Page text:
I just read an article from Corn and Soybean Digest by John Pocock. The main trust of the article is that 250- bushel average corn yield will be the norm by 2025. If that is the average there will be above average farmers averaging 300 bushels. The story states that to attain those yield goals either more irrigation is needed or a drought tolerant corn will need to be planted.
In order to reach 200 bushels a corn plant needs around 22 inches of water uptake. To reach 300 bushels the plant would need close to 33 inches of water uptake. The problem is that it usually only rains 16-21 inches a year in the corn belt.
I have two thoughts on that, instead of a focus on irrigation, increase the water infiltration rate of your soil. Corn variety won’t matter if you soil has as hard pan 4” down, the best hybrids will fail.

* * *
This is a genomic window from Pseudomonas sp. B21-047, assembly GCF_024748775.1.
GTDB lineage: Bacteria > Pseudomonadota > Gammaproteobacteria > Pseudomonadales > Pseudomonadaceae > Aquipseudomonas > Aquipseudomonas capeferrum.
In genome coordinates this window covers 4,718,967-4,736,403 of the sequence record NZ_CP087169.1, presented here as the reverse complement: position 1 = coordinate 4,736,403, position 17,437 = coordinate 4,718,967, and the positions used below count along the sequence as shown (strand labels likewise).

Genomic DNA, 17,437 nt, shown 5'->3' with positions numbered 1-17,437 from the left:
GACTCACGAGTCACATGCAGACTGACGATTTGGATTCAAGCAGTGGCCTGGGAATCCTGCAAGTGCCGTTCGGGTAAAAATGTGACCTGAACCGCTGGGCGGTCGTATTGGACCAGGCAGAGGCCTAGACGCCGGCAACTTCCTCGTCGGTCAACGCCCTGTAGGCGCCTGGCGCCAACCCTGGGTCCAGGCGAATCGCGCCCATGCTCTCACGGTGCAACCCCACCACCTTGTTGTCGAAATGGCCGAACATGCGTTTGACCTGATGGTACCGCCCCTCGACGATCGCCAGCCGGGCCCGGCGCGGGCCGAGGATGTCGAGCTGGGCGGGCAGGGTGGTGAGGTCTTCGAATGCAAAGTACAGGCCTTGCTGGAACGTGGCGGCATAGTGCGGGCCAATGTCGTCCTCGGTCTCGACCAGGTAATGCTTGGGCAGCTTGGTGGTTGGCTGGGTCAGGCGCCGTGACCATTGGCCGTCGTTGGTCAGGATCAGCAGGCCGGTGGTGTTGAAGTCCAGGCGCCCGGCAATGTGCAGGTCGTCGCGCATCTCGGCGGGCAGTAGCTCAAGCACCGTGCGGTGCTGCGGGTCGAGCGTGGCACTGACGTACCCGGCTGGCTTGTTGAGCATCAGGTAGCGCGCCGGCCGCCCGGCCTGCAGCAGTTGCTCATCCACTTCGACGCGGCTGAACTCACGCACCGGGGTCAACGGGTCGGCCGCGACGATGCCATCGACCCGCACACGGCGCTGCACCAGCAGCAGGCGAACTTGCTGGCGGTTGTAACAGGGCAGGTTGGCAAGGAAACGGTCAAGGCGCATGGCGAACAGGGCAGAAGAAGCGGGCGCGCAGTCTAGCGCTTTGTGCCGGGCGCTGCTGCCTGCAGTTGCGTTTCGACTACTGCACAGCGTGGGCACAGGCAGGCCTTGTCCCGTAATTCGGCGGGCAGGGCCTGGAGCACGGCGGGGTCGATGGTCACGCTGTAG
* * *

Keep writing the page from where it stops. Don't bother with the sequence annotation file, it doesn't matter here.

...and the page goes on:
If your soil is a silt loam, it is going to hold about 2” of water per foot. If you topsoil is 5’ deep then the soil could hold 10” of water. In the case of the field in my previous blogs, I could only push a shovel in about 4”. That soil will only hold a little over 1/2” of water! Anything over that 1/2” will sit on the surface and evaporate or runoff.
With all the rain this we have had this fall, your soil profile should be full. However if you have a hardpan, sealed soil surface do to incorrect salt levels or over tillage, than most of the rain it ran off to the nearest river or lake. SuperCal SO4 pelletized gypsum, helps open you soil so more water goes into the soil to be available for plant use next spring.
The Blogronomist is maintained by Craig Dick, head blogronomist and VP of Sales and Marketing. Here you will find a wide array of blog articles from Craig and expert guests on topics related to soil and crop health, farming, and so much more. If it’s not here, ask us!